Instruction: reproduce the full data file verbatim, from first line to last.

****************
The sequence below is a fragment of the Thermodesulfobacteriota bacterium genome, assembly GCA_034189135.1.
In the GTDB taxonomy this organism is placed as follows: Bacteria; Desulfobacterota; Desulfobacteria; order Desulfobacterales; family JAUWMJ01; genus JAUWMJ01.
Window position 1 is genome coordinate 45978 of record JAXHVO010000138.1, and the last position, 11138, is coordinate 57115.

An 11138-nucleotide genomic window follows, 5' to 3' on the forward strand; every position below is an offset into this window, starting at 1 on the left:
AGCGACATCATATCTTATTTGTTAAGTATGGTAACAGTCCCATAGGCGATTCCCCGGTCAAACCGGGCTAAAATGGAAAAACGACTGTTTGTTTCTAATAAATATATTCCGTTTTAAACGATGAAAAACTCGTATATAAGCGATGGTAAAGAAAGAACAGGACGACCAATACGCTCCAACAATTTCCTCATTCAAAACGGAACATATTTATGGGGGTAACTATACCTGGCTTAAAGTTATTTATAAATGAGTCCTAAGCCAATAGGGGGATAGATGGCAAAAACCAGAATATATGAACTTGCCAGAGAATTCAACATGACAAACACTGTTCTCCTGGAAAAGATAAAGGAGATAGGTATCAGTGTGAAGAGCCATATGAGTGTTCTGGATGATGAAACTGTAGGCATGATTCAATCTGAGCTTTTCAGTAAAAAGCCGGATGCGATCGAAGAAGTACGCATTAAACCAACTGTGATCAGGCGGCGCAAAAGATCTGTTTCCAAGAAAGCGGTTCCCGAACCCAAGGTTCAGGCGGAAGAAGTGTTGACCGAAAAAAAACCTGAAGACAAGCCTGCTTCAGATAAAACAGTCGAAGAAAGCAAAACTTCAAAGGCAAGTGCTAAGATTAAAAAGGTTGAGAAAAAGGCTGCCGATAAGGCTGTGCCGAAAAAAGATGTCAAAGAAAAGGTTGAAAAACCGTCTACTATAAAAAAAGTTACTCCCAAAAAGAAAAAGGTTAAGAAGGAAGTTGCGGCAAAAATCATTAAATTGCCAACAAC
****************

The sequence below is a fragment of the Thermodesulfobacteriota bacterium genome, assembly GCA_034189135.1.
In the GTDB taxonomy this organism is placed as follows: Bacteria; Desulfobacterota; Desulfobacteria; order Desulfobacterales; family JAUWMJ01; genus JAUWMJ01.
Window position 1 is genome coordinate 45978 of record JAXHVO010000138.1, and the last position, 11138, is coordinate 57115.

An 11138-nucleotide genomic window follows, 5' to 3' on the forward strand; every position below is an offset into this window, starting at 1 on the left:
AGCGACATCATATCTTATTTGTTAAGTATGGTAACAGTCCCATAGGCGATTCCCCGGTCAAACCGGGCTAAAATGGAAAAACGACTGTTTGTTTCTAATAAATATATTCCGTTTTAAACGATGAAAAACTCGTATATAAGCGATGGTAAAGAAAGAACAGGACGACCAATACGCTCCAACAATTTCCTCATTCAAAACGGAACATATTTATGGGGGTAACTATACCTGGCTTAAAGTTATTTATAAATGAGTCCTAAGCCAATAGGGGGATAGATGGCAAAAACCAGAATATATGAACTTGCCAGAGAATTCAACATGACAAACACTGTTCTCCTGGAAAAGATAAAGGAGATAGGTATCAGTGTGAAGAGCCATATGAGTGTTCTGGATGATGAAACTGTAGGCATGATTCAATCTGAGCTTTTCAGTAAAAAGCCGGATGCGATCGAAGAAGTACGCATTAAACCAACTGTGATCAGGCGGCGCAAAAGATCTGTTTCCAAGAAAGCGGTTCCCGAACCCAAGGTTCAGGCGGAAGAAGTGTTGACCGAAAAAAAACCTGAAGACAAGCCTGCTTCAGATAAAACAGTCGAAGAAAGCAAAACTTCAAAGGCAAGTGCTAAGATTAAAAAGGTTGAGAAAAAGGCTGCCGATAAGGCTGTGCCGAAAAAAGATGTCAAAGAAAAGGTTGAAAAACCGTCTACTATAAAAAAAGTTACTCCCAAAAAGAAAAAGGTTAAGAAGGAAGTTGCGGCAAAAATCATTAAATTGCCAACAAC